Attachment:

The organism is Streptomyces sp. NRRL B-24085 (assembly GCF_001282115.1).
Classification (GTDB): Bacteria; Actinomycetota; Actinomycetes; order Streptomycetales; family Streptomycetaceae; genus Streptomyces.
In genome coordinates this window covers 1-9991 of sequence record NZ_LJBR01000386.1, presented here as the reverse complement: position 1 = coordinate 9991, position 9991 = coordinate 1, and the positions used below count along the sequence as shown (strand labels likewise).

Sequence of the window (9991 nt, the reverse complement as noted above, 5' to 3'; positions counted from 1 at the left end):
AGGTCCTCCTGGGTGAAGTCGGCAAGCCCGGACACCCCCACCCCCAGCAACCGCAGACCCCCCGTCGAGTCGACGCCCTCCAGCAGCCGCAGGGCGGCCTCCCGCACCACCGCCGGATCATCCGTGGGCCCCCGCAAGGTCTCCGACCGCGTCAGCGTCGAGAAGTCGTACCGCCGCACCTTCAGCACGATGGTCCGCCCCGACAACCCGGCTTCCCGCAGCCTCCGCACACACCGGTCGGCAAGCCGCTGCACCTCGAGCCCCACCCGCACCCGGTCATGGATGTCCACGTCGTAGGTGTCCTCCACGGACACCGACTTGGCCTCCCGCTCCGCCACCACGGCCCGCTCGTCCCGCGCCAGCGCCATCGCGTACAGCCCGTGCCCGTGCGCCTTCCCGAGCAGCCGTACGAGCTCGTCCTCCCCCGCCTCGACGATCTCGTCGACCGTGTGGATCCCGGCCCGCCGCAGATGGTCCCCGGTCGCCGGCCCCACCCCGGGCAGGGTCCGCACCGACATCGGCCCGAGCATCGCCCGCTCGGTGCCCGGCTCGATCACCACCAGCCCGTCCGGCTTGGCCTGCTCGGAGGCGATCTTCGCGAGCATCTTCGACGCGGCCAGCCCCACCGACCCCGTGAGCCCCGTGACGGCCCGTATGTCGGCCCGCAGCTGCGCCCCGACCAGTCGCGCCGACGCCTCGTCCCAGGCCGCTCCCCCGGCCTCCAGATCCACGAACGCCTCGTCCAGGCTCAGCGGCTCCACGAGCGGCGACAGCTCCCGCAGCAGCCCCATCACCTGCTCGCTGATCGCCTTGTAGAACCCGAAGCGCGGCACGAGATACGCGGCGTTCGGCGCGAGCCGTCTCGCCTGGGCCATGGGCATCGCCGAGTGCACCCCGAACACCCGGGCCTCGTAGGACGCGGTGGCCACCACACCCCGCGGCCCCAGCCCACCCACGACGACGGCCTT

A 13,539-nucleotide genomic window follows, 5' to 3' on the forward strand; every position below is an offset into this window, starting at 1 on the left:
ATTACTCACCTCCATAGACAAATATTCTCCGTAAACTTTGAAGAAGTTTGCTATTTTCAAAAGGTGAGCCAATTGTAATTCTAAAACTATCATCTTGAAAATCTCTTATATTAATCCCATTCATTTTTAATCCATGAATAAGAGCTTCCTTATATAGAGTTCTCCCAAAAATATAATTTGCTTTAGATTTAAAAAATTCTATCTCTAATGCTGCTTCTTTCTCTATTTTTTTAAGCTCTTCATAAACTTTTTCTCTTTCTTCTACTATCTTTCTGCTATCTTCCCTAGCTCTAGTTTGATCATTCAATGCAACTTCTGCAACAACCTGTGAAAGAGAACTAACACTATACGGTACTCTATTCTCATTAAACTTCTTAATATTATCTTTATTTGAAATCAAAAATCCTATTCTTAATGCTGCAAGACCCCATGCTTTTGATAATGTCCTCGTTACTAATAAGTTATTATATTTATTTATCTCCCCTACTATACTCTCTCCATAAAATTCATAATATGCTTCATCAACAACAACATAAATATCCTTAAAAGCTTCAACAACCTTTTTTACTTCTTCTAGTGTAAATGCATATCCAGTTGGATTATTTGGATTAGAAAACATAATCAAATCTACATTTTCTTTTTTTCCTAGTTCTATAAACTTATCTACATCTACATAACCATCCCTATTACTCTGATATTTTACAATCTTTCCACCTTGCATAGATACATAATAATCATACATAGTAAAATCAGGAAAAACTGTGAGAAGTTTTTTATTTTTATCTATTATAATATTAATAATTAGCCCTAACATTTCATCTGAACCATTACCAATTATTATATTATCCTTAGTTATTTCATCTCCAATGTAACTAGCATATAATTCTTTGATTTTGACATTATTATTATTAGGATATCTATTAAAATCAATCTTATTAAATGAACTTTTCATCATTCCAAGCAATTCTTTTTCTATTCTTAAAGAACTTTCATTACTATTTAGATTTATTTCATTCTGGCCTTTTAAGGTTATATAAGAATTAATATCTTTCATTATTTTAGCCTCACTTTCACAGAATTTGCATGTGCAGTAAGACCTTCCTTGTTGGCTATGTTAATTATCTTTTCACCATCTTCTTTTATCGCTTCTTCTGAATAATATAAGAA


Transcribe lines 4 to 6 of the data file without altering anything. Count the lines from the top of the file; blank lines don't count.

Sequence of the window (9991 nt, the reverse complement as noted above, 5' to 3'; positions counted from 1 at the left end):
AGGTCCTCCTGGGTGAAGTCGGCAAGCCCGGACACCCCCACCCCCAGCAACCGCAGACCCCCCGTCGAGTCGACGCCCTCCAGCAGCCGCAGGGCGGCCTCCCGCACCACCGCCGGATCATCCGTGGGCCCCCGCAAGGTCTCCGACCGCGTCAGCGTCGAGAAGTCGTACCGCCGCACCTTCAGCACGATGGTCCGCCCCGACAACCCGGCTTCCCGCAGCCTCCGCACACACCGGTCGGCAAGCCGCTGCACCTCGAGCCCCACCCGCACCCGGTCATGGATGTCCACGTCGTAGGTGTCCTCCACGGACACCGACTTGGCCTCCCGCTCCGCCACCACGGCCCGCTCGTCCCGCGCCAGCGCCATCGCGTACAGCCCGTGCCCGTGCGCCTTCCCGAGCAGCCGTACGAGCTCGTCCTCCCCCGCCTCGACGATCTCGTCGACCGTGTGGATCCCGGCCCGCCGCAGATGGTCCCCGGTCGCCGGCCCCACCCCGGGCAGGGTCCGCACCGACATCGGCCCGAGCATCGCCCGCTCGGTGCCCGGCTCGATCACCACCAGCCCGTCCGGCTTGGCCTGCTCGGAGGCGATCTTCGCGAGCATCTTCGACGCGGCCAGCCCCACCGACCCCGTGAGCCCCGTGACGGCCCGTATGTCGGCCCGCAGCTGCGCCCCGACCAGTCGCGCCGACGCCTCGTCCCAGGCCGCTCCCCCGGCCTCCAGATCCACGAACGCCTCGTCCAGGCTCAGCGGCTCCACGAGCGGCGACAGCTCCCGCAGCAGCCCCATCACCTGCTCGCTGATCGCCTTGTAGAACCCGAAGCGCGGCACGAGATACGCGGCGTTCGGCGCGAGCCGTCTCGCCTGGGCCATGGGCATCGCCGAGTGCACCCCGAACACCCGGGCCTCGTAGGACGCGGTGGCCACCACACCCCGCGGCCCCAGCCCACCCACGACGACGGCCTT

A 13,539-nucleotide genomic window follows, 5' to 3' on the forward strand; every position below is an offset into this window, starting at 1 on the left: